LONDON, England (CNN) -- More often than not, sport is best experienced by being there. But Formula One is perhaps one of the rare exceptions -- you get the best seat in the house by watching on TV.
The world of F1 is available in the palm of your hand at each of the 18 grands prix in the 2008 season with Kangaroo TV.
Now there is a best-of-both-worlds solution, combining the atmosphere of a live grand prix with an armchair fan's convenience.
It's called Kangaroo TV and it's revolutionizing the way F1 is watched trackside.
For around $100, race-goers can hire the wireless hand-held device for a three-day race weekend and get on-demand access to coverage on its 3.5-inch screen.
Kangaroo TV provides the official broadcast plus a choice of in-car camera shots, driver-to-pit conversations, multi-language commentary and timing data -- all of which can be replayed at the touch of a button.
"About 90 per cent of TV coverage produced over a grand prix weekend doesn't get broadcast," said Alain Charette, general manager of Kangaroo TV Europe.
Kangaroo TV is a Quebec-based company, whose handsets can be seen in the stands at NFL games, trackside at Le Mans and NASCAR races and in the golfing galleries of the European Tour and the Players Championship.
They also supply their handsets to the McLaren-Mercedes team, who give them out to their corporate guests, in an exclusive deal worth a reputed $100,000.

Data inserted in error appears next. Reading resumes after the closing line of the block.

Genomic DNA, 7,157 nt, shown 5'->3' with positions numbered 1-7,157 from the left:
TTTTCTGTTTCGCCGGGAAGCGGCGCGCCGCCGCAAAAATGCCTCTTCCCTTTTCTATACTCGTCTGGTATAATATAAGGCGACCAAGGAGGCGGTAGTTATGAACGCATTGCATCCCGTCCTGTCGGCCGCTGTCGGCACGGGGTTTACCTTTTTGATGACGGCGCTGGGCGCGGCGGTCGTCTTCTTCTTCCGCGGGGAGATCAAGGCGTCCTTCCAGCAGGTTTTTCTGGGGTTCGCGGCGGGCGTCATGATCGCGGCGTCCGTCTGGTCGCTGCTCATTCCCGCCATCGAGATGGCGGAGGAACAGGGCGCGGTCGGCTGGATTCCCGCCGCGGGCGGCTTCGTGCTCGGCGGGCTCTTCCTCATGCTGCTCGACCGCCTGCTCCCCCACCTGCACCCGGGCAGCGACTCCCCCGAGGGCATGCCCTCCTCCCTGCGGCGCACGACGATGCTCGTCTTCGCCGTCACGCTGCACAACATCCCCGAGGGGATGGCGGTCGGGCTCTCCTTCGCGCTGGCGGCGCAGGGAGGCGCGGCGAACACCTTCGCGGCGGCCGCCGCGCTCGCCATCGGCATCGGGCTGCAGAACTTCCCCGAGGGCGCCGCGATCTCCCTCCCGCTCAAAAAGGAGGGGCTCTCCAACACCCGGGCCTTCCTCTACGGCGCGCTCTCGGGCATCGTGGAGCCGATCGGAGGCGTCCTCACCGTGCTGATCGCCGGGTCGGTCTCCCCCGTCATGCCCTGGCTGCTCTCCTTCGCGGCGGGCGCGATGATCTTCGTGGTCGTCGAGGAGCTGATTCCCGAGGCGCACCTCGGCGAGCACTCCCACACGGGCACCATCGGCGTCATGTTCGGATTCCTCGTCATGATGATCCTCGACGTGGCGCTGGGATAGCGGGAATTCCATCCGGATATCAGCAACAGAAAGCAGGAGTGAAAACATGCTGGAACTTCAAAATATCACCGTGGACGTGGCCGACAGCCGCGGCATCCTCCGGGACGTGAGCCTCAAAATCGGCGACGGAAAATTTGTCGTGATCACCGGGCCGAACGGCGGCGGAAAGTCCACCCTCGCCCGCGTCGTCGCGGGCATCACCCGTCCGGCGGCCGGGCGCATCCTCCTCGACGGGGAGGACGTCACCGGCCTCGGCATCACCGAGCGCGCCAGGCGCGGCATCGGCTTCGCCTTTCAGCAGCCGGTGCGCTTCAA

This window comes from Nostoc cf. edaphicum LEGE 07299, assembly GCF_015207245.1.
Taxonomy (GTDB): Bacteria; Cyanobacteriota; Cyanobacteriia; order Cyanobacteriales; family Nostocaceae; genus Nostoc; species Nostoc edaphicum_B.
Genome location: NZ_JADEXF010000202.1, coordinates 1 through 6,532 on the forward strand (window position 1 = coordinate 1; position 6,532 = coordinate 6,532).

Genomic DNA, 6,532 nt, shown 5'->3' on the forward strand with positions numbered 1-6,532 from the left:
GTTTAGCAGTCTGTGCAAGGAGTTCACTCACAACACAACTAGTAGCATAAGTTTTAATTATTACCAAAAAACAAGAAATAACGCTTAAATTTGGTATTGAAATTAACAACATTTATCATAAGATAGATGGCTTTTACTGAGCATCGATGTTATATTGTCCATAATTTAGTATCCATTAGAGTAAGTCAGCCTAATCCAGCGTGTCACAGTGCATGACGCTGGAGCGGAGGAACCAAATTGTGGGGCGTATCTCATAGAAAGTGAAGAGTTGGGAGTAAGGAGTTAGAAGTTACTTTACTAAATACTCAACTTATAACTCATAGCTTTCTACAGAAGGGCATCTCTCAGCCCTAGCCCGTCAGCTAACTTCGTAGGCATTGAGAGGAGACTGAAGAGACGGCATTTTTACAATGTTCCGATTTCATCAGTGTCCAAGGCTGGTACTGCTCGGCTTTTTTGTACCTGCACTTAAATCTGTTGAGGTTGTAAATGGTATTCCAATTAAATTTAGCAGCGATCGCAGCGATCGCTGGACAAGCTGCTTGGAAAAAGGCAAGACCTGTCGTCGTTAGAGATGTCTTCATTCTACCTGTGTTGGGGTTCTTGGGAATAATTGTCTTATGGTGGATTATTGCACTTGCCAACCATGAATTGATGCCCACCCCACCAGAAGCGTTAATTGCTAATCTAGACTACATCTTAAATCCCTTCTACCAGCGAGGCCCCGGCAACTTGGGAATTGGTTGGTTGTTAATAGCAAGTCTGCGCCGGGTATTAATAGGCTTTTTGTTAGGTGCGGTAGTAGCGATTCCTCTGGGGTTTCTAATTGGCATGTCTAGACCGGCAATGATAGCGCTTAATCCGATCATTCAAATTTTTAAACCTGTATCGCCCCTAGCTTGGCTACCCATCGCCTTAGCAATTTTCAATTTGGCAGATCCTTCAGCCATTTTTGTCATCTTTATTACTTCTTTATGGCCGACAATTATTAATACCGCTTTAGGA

Kangaroo TV is now into its second full season of covering grands prix and its deal with Bernie Ecclestone's Formula One Management runs until the end of the 2013 season.
But only seven years ago, it was merely a good idea, dreamed up by former racing driver Marc Arseneau, who is now the company's CEO.
"Marc was at a grand prix in 2001 and found the experience lacking," explains Kangaroo TV spokesman Nadia Petrossi.
"He was used to scanners, monitors and timing results in the pit lane, so he knew there was so much more information available which could make the racing more interesting and entertaining."
Arseneau, who had a background in video transmission, got chief technical officer (and brother) Jean as well as Charette on board and Kangaroo TV was born.
Its product was developed and then honed in the now-defunct Champ Car World Series in America.
More improvements are in the pipeline for its grand prix coverage, with extra channels providing behind-the-scenes coverage.
"There's been interest in Kangaroo TV from cricket, tennis and even camel racing in the Middle East," added Petrossi.
"There's also talk of doing the Olympics, which would be a perfect application with so many events going on simultaneously, but where spectators are forced to choose which to attend."
For now, though, F1 race-goers can be grateful they can be spared that paradoxical feeling of missing out while being there.